Winning ideas for Rail Corridor

A tiger sanctuary in the Rail Corridor – that’s one of 18 winning ideas on the future use of the former KTM railway land.

Another winning entry, titled TransFARMation, proposes turning the space into a series of family farms. It impressed the judges with its ideas on ways to bring communities together.

Entries in the “Journey of Possibilities” competition were assessed on how they responded to challenges like bio-diversity, community and heritage.

Ideas range from a bird sanctuary to a Green Corridor Festival. And, another entry calls for the longest art installation in the world.

The Urban Redevelopment Authority (URA) organised the competition last November to draw innovative ideas from the public on the future use of the 26km Rail Corridor which stretches from Woodlands to Tanjong Pagar.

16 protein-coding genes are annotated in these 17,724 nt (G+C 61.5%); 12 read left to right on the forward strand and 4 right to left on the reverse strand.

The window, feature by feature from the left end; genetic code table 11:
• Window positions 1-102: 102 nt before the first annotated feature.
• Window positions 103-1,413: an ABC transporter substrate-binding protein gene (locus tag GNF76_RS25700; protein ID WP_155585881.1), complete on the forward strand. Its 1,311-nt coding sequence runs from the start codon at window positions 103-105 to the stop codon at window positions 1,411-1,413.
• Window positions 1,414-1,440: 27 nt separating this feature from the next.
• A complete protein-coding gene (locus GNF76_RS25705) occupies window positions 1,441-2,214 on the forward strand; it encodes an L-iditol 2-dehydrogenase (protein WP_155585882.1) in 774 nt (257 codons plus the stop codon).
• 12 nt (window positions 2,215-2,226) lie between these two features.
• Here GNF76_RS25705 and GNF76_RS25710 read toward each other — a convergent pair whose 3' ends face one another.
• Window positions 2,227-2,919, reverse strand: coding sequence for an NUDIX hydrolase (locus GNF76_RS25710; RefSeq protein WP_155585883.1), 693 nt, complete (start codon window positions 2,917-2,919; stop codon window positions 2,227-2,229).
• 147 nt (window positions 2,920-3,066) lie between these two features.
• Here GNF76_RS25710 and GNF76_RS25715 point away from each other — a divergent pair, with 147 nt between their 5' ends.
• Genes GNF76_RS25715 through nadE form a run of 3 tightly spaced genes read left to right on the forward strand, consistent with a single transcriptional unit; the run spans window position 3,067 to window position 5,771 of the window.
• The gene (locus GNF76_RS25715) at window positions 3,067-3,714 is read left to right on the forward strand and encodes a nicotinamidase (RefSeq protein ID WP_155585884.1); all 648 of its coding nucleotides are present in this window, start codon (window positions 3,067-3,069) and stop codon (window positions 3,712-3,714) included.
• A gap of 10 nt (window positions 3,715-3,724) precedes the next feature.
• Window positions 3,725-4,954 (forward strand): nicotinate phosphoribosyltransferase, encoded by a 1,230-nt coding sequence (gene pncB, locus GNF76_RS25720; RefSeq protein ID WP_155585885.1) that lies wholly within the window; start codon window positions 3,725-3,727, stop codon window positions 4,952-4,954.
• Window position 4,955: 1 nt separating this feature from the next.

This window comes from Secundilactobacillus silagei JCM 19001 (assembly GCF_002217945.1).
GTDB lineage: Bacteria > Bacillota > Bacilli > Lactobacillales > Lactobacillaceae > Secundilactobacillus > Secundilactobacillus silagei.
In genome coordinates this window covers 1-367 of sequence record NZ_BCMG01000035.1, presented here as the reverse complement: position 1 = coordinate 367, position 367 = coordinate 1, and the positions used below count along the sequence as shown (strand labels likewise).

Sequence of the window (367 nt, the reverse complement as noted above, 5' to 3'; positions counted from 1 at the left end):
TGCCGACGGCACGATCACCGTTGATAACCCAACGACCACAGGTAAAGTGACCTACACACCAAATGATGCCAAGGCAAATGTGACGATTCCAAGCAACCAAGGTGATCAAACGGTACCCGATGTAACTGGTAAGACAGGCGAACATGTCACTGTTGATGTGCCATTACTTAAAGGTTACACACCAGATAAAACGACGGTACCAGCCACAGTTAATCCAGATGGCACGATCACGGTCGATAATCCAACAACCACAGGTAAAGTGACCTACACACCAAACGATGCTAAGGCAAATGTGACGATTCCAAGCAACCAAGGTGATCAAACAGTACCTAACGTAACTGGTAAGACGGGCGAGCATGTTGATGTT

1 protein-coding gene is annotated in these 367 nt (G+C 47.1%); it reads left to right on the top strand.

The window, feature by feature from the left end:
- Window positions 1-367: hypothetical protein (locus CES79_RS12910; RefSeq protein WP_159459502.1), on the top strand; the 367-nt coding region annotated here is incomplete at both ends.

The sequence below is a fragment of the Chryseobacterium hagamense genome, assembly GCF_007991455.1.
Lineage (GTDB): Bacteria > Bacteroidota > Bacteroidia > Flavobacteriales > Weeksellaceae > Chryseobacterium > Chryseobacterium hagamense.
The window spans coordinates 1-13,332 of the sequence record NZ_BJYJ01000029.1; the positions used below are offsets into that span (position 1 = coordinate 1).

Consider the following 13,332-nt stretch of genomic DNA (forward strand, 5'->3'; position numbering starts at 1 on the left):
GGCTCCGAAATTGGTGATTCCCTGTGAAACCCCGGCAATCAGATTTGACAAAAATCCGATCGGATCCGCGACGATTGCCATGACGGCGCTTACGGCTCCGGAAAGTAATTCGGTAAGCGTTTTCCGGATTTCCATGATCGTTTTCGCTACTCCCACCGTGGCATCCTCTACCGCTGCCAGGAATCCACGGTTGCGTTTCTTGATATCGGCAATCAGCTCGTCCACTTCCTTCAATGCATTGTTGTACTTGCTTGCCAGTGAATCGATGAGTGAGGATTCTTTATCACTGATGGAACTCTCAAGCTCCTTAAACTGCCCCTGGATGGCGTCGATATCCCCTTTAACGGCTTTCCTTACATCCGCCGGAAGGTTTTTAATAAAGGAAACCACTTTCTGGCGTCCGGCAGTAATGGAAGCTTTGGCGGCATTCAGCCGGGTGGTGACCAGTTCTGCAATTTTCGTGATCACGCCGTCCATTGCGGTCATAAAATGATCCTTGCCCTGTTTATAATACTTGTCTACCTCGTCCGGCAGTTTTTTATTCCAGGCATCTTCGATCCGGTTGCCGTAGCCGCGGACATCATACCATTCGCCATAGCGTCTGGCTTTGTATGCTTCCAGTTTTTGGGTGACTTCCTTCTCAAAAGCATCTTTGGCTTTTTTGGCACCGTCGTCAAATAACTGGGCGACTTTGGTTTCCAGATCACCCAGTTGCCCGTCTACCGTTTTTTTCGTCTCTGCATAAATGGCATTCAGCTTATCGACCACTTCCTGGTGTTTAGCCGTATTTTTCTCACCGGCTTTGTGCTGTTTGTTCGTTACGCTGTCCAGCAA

The competition received more than 200 submissions from both local and overseas participants.

The “tiger sanctuary” idea was submitted by Australian design studio, Occulus.

The team’s submission, entitled “The Tiger’s Garden”, proposed that the Rail Corridor be returned to the wild to reconnect modern Singapore with its primeval past.

It suggested an elevated trail to bring people up close with nature.

The jury said the proposal went beyond the concept of the city in a garden to conceive Singapore as a city in a jungle.

“The Tiger’s Garden” entry won the first prize in the Open category’s “Extraordinary and Innovative Ideas for a Great Public Space” issue.

In the Youth Challenge category, a group of Raffles Girls’ School students clinched the top prize.

Another 19 ideas were recognised as “honourable mentions” for their creativity and surprising qualities.

URA says it will study the ideas and concepts from these entries and distil suitable design principles and parameters that can form part of the brief for the Rail Corridor Master Plan and design competition that is being considered at the moment.

The entries are on display at an exhibition at the URA Centre till 11 May.

Source : Channel NewsAsia – 30 Mar 2012

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